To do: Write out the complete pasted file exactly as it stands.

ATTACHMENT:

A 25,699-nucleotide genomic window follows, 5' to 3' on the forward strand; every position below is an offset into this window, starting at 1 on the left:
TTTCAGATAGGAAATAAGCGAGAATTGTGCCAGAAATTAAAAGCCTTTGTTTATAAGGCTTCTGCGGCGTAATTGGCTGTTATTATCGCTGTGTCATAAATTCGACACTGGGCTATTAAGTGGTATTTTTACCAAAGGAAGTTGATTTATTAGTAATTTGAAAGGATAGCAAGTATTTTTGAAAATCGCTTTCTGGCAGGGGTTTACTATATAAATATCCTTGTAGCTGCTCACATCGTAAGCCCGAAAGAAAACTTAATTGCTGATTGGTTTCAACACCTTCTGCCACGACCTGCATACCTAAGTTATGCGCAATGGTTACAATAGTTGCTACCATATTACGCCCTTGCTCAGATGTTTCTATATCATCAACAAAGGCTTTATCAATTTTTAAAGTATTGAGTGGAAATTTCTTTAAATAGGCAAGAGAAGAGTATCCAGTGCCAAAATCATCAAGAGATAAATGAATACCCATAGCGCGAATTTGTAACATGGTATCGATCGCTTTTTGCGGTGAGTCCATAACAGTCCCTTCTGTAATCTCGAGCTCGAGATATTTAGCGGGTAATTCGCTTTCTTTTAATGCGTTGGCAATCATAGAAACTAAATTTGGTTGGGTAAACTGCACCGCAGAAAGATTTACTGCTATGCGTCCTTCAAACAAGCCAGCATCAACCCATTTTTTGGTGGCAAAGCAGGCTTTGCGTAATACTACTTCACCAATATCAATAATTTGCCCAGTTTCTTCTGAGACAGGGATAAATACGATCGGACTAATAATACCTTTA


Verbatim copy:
A 25,699-nucleotide genomic window follows, 5' to 3' on the forward strand; every position below is an offset into this window, starting at 1 on the left:
TTTCAGATAGGAAATAAGCGAGAATTGTGCCAGAAATTAAAAGCCTTTGTTTATAAGGCTTCTGCGGCGTAATTGGCTGTTATTATCGCTGTGTCATAAATTCGACACTGGGCTATTAAGTGGTATTTTTACCAAAGGAAGTTGATTTATTAGTAATTTGAAAGGATAGCAAGTATTTTTGAAAATCGCTTTCTGGCAGGGGTTTACTATATAAATATCCTTGTAGCTGCTCACATCGTAAGCCCGAAAGAAAACTTAATTGCTGATTGGTTTCAACACCTTCTGCCACGACCTGCATACCTAAGTTATGCGCAATGGTTACAATAGTTGCTACCATATTACGCCCTTGCTCAGATGTTTCTATATCATCAACAAAGGCTTTATCAATTTTTAAAGTATTGAGTGGAAATTTCTTTAAATAGGCAAGAGAAGAGTATCCAGTGCCAAAATCATCAAGAGATAAATGAATACCCATAGCGCGAATTTGTAACATGGTATCGATCGCTTTTTGCGGTGAGTCCATAACAGTCCCTTCTGTAATCTCGAGCTCGAGATATTTAGCGGGTAATTCGCTTTCTTTTAATGCGTTGGCAATCATAGAAACTAAATTTGGTTGGGTAAACTGCACCGCAGAAAGATTTACTGCTATGCGTCCTTCAAACAAGCCAGCATCAACCCATTTTTTGGTGGCAAAGCAGGCTTTGCGTAATACTACTTCACCAATATCAATAATTTGCCCAGTTTCTTCTGAGACAGGGATAAATACGATCGGACTAATAATACCTTTA